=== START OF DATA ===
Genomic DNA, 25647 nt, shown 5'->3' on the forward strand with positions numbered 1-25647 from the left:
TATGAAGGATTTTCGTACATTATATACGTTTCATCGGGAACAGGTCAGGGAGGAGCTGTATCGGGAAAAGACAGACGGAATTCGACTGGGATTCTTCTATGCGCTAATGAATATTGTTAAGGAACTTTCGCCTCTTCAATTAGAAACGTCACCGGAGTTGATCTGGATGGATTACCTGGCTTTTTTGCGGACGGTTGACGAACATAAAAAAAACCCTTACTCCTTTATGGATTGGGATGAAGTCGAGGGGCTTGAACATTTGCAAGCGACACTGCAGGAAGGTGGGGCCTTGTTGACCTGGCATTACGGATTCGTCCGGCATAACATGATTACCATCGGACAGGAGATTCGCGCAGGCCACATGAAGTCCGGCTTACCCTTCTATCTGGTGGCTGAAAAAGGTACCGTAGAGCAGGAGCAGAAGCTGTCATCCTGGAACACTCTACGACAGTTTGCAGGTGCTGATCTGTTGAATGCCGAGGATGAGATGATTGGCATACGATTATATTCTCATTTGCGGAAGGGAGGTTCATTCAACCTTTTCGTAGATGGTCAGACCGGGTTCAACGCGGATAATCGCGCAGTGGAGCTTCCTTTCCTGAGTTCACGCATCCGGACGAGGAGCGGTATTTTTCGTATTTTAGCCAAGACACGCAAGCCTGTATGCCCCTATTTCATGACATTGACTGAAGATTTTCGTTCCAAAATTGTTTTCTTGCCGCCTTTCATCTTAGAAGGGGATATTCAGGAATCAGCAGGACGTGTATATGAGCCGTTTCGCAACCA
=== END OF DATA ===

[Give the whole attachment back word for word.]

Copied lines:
Genomic DNA, 25647 nt, shown 5'->3' on the forward strand with positions numbered 1-25647 from the left:
TATGAAGGATTTTCGTACATTATATACGTTTCATCGGGAACAGGTCAGGGAGGAGCTGTATCGGGAAAAGACAGACGGAATTCGACTGGGATTCTTCTATGCGCTAATGAATATTGTTAAGGAACTTTCGCCTCTTCAATTAGAAACGTCACCGGAGTTGATCTGGATGGATTACCTGGCTTTTTTGCGGACGGTTGACGAACATAAAAAAAACCCTTACTCCTTTATGGATTGGGATGAAGTCGAGGGGCTTGAACATTTGCAAGCGACACTGCAGGAAGGTGGGGCCTTGTTGACCTGGCATTACGGATTCGTCCGGCATAACATGATTACCATCGGACAGGAGATTCGCGCAGGCCACATGAAGTCCGGCTTACCCTTCTATCTGGTGGCTGAAAAAGGTACCGTAGAGCAGGAGCAGAAGCTGTCATCCTGGAACACTCTACGACAGTTTGCAGGTGCTGATCTGTTGAATGCCGAGGATGAGATGATTGGCATACGATTATATTCTCATTTGCGGAAGGGAGGTTCATTCAACCTTTTCGTAGATGGTCAGACCGGGTTCAACGCGGATAATCGCGCAGTGGAGCTTCCTTTCCTGAGTTCACGCATCCGGACGAGGAGCGGTATTTTTCGTATTTTAGCCAAGACACGCAAGCCTGTATGCCCCTATTTCATGACATTGACTGAAGATTTTCGTTCCAAAATTGTTTTCTTGCCGCCTTTCATCTTAGAAGGGGATATTCAGGAATCAGCAGGACGTGTATATGAGCCGTTTCGCAACCA